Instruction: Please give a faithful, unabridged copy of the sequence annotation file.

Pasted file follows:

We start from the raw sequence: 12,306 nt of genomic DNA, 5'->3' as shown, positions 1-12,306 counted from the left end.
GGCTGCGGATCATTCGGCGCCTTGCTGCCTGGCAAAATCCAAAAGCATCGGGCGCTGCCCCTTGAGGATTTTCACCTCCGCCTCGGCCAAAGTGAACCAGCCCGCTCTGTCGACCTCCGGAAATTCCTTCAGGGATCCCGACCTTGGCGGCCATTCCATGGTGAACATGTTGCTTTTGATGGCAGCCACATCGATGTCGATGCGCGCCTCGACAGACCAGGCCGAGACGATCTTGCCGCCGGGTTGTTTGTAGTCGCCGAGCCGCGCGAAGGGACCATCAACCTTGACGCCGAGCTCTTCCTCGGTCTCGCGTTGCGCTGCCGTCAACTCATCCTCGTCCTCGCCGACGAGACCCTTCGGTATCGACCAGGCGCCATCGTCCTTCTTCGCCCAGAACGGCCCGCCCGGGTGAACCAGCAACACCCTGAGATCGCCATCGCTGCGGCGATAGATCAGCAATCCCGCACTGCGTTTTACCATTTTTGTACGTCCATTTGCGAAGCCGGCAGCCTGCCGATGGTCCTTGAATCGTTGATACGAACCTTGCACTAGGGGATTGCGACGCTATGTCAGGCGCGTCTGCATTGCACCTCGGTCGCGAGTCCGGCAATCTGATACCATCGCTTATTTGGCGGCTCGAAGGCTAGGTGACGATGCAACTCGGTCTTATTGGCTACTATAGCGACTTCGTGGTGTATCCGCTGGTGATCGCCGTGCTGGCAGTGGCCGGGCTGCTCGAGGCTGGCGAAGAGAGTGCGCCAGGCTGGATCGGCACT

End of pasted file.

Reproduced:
We start from the raw sequence: 12,306 nt of genomic DNA, 5'->3' as shown, positions 1-12,306 counted from the left end.
GGCTGCGGATCATTCGGCGCCTTGCTGCCTGGCAAAATCCAAAAGCATCGGGCGCTGCCCCTTGAGGATTTTCACCTCCGCCTCGGCCAAAGTGAACCAGCCCGCTCTGTCGACCTCCGGAAATTCCTTCAGGGATCCCGACCTTGGCGGCCATTCCATGGTGAACATGTTGCTTTTGATGGCAGCCACATCGATGTCGATGCGCGCCTCGACAGACCAGGCCGAGACGATCTTGCCGCCGGGTTGTTTGTAGTCGCCGAGCCGCGCGAAGGGACCATCAACCTTGACGCCGAGCTCTTCCTCGGTCTCGCGTTGCGCTGCCGTCAACTCATCCTCGTCCTCGCCGACGAGACCCTTCGGTATCGACCAGGCGCCATCGTCCTTCTTCGCCCAGAACGGCCCGCCCGGGTGAACCAGCAACACCCTGAGATCGCCATCGCTGCGGCGATAGATCAGCAATCCCGCACTGCGTTTTACCATTTTTGTACGTCCATTTGCGAAGCCGGCAGCCTGCCGATGGTCCTTGAATCGTTGATACGAACCTTGCACTAGGGGATTGCGACGCTATGTCAGGCGCGTCTGCATTGCACCTCGGTCGCGAGTCCGGCAATCTGATACCATCGCTTATTTGGCGGCTCGAAGGCTAGGTGACGATGCAACTCGGTCTTATTGGCTACTATAGCGACTTCGTGGTGTATCCGCTGGTGATCGCCGTGCTGGCAGTGGCCGGGCTGCTCGAGGCTGGCGAAGAGAGTGCGCCAGGCTGGATCGGCACT